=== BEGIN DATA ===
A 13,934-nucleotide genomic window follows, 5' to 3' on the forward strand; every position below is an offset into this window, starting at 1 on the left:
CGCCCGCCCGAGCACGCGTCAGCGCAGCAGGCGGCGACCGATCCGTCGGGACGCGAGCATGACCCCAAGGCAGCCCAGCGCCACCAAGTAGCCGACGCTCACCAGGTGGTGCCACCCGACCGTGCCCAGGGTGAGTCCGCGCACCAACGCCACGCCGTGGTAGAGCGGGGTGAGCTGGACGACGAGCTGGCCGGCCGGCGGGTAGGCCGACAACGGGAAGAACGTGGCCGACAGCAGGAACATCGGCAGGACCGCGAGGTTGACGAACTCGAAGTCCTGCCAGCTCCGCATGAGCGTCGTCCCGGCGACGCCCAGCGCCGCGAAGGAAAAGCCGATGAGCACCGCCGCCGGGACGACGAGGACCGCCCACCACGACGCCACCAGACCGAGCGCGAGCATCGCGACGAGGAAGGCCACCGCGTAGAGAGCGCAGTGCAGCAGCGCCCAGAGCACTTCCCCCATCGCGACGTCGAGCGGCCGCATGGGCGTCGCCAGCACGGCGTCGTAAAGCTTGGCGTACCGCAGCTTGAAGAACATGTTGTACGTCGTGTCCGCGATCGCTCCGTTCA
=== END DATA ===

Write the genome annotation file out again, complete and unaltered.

A 13,934-nucleotide genomic window follows, 5' to 3' on the forward strand; every position below is an offset into this window, starting at 1 on the left:
CGCCCGCCCGAGCACGCGTCAGCGCAGCAGGCGGCGACCGATCCGTCGGGACGCGAGCATGACCCCAAGGCAGCCCAGCGCCACCAAGTAGCCGACGCTCACCAGGTGGTGCCACCCGACCGTGCCCAGGGTGAGTCCGCGCACCAACGCCACGCCGTGGTAGAGCGGGGTGAGCTGGACGACGAGCTGGCCGGCCGGCGGGTAGGCCGACAACGGGAAGAACGTGGCCGACAGCAGGAACATCGGCAGGACCGCGAGGTTGACGAACTCGAAGTCCTGCCAGCTCCGCATGAGCGTCGTCCCGGCGACGCCCAGCGCCGCGAAGGAAAAGCCGATGAGCACCGCCGCCGGGACGACGAGGACCGCCCACCACGACGCCACCAGACCGAGCGCGAGCATCGCGACGAGGAAGGCCACCGCGTAGAGAGCGCAGTGCAGCAGCGCCCAGAGCACTTCCCCCATCGCGACGTCGAGCGGCCGCATGGGCGTCGCCAGCACGGCGTCGTAAAGCTTGGCGTACCGCAGCTTGAAGAACATGTTGTACGTCGTGTCCGCGATCGCTCCGTTCA